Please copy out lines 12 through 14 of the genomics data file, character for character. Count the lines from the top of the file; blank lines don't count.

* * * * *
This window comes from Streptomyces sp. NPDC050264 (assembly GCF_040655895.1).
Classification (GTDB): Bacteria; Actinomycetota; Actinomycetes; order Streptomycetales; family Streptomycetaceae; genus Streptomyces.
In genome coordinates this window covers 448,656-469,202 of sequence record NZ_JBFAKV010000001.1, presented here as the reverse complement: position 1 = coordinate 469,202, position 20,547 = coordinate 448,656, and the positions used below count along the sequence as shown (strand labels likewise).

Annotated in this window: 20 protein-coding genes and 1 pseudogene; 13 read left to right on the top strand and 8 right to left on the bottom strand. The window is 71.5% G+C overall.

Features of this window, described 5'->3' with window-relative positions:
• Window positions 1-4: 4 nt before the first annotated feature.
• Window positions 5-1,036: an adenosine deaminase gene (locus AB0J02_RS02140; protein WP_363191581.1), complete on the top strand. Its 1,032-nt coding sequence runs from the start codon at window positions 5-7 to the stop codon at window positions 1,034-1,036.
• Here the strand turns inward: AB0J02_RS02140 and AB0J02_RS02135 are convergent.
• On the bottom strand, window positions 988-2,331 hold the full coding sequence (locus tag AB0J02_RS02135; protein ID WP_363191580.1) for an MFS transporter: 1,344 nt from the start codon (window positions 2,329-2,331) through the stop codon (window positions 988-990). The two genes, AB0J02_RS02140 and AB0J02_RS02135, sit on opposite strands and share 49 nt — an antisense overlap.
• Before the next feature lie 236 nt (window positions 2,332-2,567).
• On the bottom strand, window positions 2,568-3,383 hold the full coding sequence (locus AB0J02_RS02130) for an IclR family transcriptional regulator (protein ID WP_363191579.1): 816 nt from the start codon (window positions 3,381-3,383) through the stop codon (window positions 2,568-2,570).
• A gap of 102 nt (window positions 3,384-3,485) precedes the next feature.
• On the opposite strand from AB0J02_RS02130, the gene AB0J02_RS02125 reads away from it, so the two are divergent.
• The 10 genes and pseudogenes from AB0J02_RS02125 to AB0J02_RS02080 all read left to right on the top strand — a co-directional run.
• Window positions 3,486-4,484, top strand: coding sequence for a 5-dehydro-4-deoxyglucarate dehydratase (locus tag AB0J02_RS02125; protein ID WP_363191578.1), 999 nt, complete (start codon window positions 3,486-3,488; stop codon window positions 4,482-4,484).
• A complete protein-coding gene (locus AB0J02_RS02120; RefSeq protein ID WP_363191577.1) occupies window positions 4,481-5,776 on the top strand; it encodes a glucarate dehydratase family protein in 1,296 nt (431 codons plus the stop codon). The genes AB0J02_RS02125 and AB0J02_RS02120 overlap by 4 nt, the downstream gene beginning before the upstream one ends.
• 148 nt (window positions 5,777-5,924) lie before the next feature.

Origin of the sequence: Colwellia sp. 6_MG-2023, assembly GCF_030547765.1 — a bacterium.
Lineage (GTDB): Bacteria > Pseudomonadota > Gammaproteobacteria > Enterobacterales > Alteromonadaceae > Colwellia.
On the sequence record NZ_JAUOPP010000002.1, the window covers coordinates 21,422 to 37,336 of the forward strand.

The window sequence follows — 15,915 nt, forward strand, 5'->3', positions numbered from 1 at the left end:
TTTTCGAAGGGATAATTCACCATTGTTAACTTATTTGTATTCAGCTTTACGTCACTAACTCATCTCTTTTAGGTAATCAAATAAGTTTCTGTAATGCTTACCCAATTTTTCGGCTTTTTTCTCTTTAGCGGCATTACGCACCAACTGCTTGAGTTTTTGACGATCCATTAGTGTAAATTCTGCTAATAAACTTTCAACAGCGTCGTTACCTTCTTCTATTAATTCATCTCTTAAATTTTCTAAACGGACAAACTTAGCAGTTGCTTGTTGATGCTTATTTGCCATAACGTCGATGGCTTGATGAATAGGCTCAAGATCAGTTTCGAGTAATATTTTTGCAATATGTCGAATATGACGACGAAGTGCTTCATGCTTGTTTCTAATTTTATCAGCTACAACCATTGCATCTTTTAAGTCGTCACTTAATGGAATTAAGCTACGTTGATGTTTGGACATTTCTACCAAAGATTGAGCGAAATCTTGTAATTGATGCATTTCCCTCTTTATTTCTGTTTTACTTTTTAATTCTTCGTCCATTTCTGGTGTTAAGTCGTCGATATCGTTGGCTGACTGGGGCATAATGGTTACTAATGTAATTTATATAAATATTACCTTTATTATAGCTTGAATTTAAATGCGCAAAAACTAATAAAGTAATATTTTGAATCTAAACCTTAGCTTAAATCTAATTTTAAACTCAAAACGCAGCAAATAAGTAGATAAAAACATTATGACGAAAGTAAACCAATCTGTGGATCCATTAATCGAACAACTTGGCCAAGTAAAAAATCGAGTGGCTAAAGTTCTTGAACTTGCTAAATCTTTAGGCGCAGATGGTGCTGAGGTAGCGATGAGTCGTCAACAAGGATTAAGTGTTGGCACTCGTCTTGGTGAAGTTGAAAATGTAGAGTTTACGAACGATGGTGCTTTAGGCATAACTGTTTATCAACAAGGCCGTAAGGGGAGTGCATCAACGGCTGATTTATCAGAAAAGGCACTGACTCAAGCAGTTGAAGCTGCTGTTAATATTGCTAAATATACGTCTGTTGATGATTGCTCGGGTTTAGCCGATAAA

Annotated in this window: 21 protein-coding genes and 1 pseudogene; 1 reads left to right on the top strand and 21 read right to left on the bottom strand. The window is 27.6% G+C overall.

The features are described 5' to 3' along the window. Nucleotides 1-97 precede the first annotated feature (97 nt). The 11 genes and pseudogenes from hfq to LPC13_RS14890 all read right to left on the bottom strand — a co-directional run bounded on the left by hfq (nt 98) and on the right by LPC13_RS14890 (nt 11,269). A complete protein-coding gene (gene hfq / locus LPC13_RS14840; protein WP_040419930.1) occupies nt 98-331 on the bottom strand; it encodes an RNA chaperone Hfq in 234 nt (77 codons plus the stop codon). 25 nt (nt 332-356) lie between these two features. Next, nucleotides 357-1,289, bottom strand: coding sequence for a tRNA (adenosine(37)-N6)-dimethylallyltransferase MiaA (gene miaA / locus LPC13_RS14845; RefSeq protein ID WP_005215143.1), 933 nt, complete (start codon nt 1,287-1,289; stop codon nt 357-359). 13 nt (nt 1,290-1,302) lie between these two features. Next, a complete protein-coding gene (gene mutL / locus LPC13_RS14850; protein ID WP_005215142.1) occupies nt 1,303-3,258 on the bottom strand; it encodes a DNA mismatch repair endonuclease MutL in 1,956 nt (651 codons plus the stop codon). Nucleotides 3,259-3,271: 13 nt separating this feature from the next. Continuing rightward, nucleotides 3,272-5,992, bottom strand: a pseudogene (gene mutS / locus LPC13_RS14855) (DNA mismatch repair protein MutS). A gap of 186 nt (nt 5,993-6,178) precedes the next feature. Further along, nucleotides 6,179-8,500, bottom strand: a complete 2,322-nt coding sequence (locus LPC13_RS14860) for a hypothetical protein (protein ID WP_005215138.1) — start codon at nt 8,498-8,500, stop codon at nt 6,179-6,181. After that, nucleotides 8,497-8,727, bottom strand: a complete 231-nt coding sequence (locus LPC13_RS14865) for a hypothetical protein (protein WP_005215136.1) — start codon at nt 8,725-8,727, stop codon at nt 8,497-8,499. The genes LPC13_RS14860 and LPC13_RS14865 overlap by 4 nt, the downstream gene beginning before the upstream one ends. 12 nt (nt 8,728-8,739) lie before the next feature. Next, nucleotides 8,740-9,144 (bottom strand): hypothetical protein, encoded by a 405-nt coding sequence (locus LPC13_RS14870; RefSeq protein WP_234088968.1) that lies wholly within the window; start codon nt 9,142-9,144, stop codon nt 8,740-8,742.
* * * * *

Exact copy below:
• A gap of 102 nt (window positions 3,384-3,485) precedes the next feature.
• On the opposite strand from AB0J02_RS02130, the gene AB0J02_RS02125 reads away from it, so the two are divergent.
• The 10 genes and pseudogenes from AB0J02_RS02125 to AB0J02_RS02080 all read left to right on the top strand — a co-directional run.